The Gilbert Stuart gravestone is located in Central Burying Grounds in the Boston Commons. Directly across from the GrubStreet. You can read more about Central Burial Grounds from my post last year.
|October 12, 2017|
John Smibert (Also known as John Smybert) was a Scottish American artist. You can find John Smibert paintings in various art museums:
- The Museum of Fine Arts, Boston - Daniel, Peter, and Andrew Oliver
- The Art Gallery, Yale University - The Bermuda Group
- Smithsonian American Art Museum - A Member of the Livingston Family
- The Museum of Fine Arts, Houston - Portrait of Samuel Pemberton
- Faneuil Hall - Peter Faneuil Portrait
The painting at Yale University was John Smibert favorite painting as it hung in his Boston office for everyone to see.
Bronze 20" x 20" Monument
Next to the entrance to the Granary Burying Ground is this monument:
Here lies John Smibert
Painter 1688 - 1751
Cherish A Man Such As This
Erected by the City of Boston
John B. Hynes, Mayor
In tiny print you can see: "Ca Ascieri Adi Biccari." I wasn't able to find the date that the Bronze monument was placed, but I suspect it was in 1951 which would have been the 200 anniversary of John Smibert death.
Five things I learned about John Smybert
- Born in Edinburgh, Scotland in 1688 and died in Boston in 1751.
- Considered to be America's First Portrait Painter.
- Organized Boston's first painting exhibition in 1730.
- In 1742, John Smybert designed Faneuil Hall. Faneuil Hall was destroyed in a fire in March 1761, it was rebuilt shortly after keeping many of the original designs.
- He is buried in an unmarked grave at the Granary Burying Ground, Boston, MA.
- In Colonial times people that couldn't afford their gravestones were buried in unmarked graves. It's possible that John Smibert was a poor man when he died.
|October 5, 2017|
Boston Neck 2017
The Boston Neck was a small strip of land connecting the mainland to the then-peninsular city of Boston. Over the years the area was filled in as the City of Boston popular grew.
The Boston Neck was an important part of the American Revolution as the British closed the access way into the City of Boston. This was part of the British Seize of Boston April 19, 1775 - March 17, 1776.
William Dawes Journey
On the night of April 18, 1775, William Dawes snuck pass the checkpoint and rode south to warn the British were coming. Paul Revere avoids the checkpoint by crossing the Charles River by rowboat. Both patriots would meet up in Lexington and continued their journey to Concord.
Nearby the Boston Neck is where criminals, religious rebels, and other Colonial-era offenders were publicly hanged. Many published reports that hangings were done at the Boston Commons. This is probably because the area where the hanging was done was called the "Commons Land."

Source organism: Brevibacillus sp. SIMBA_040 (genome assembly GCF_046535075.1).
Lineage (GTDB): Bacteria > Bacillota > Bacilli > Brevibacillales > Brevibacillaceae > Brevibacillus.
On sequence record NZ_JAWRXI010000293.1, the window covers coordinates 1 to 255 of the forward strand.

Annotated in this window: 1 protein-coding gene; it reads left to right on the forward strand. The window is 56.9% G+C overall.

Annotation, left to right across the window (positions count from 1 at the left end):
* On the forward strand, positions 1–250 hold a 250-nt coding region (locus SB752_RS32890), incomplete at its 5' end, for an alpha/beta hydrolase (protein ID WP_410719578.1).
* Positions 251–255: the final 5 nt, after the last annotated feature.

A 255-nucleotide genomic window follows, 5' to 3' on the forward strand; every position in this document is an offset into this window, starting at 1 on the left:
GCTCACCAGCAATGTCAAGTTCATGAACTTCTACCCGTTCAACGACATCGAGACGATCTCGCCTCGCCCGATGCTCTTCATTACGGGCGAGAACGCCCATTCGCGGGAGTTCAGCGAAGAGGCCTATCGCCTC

The bodies were then dumped or buried nearby, reportedly leaving unhappy ghosts to haunt the surrounding neighborhood.
Boston Neck in 2017
There are no markers to indicate where the Boston Neck was. Historians that are looking for the exact location will find this overlay map very handy:
The neck was located between Peter's Park and the Cathedral of the Holy Cross.
The only thing that shows the history of the area is at the Union Park Street (Silver Line MBTA station). There's a couple of permanent wall posters of this history of the area.
There is a small park nearby, Peter's Park, where a statue or monument could be placed on the history of the location. Perhaps something to mark William Dawes contribution to the American Revolution.
What do you think? Should the city of Boston put a historical monument about the Boston Neck?
|September 28, 2017|
Massachusetts State House Library
The Boston State House is a great place for tourists to learn about the History of Massachusetts.
The State House tours are free and its a great way to learn about the historic building. One location not on the tour is the State House Library. (I suspect this is because people are asked to be quiet in the library.)
The library is open to the public, you don't need to be a researcher to visit the State House Library. If visiting Bates Hall at the Boston Public Library is on your agenda then I would recommend checking the State House Library.
Six Things I Learned about the State House Library
- Open in 1826. 40 years before the Smithsonian and 20 years after the Library of Congress opened.
- In the current location since 1890
- The Library is named after George Fingold who was the Attorney General of the Commonwealth from 1953 to 1956.
- The official symbol is a half circle stain glass window. You can purchase unique souvenir items at the library desk. (You contribution helps support the library.)
- You need a library card to use the computers. There are computers on the first and second floor.
- To get a Library Card you need to be employed by the Legislative or Executive Branch. Unfortunately, the general public isn?t allowed to use the computers.
Stain Glass Ceiling
When you're in the library, look up at the stain glass ceiling. You will notice three distinct years on the glass:
- 1620 - Plymouth Plantation is founded
- 1775 - A New Nation is formed. The declaration of Independence is signed.
- 1861 - The start of the Civil War.
I had to ask the Librarian on what the significance of 1861. I thought it might be when the State House was moved. She told me that it?s there to remember the start of the Civil War. (The State House was moved from the Old State House in 1798)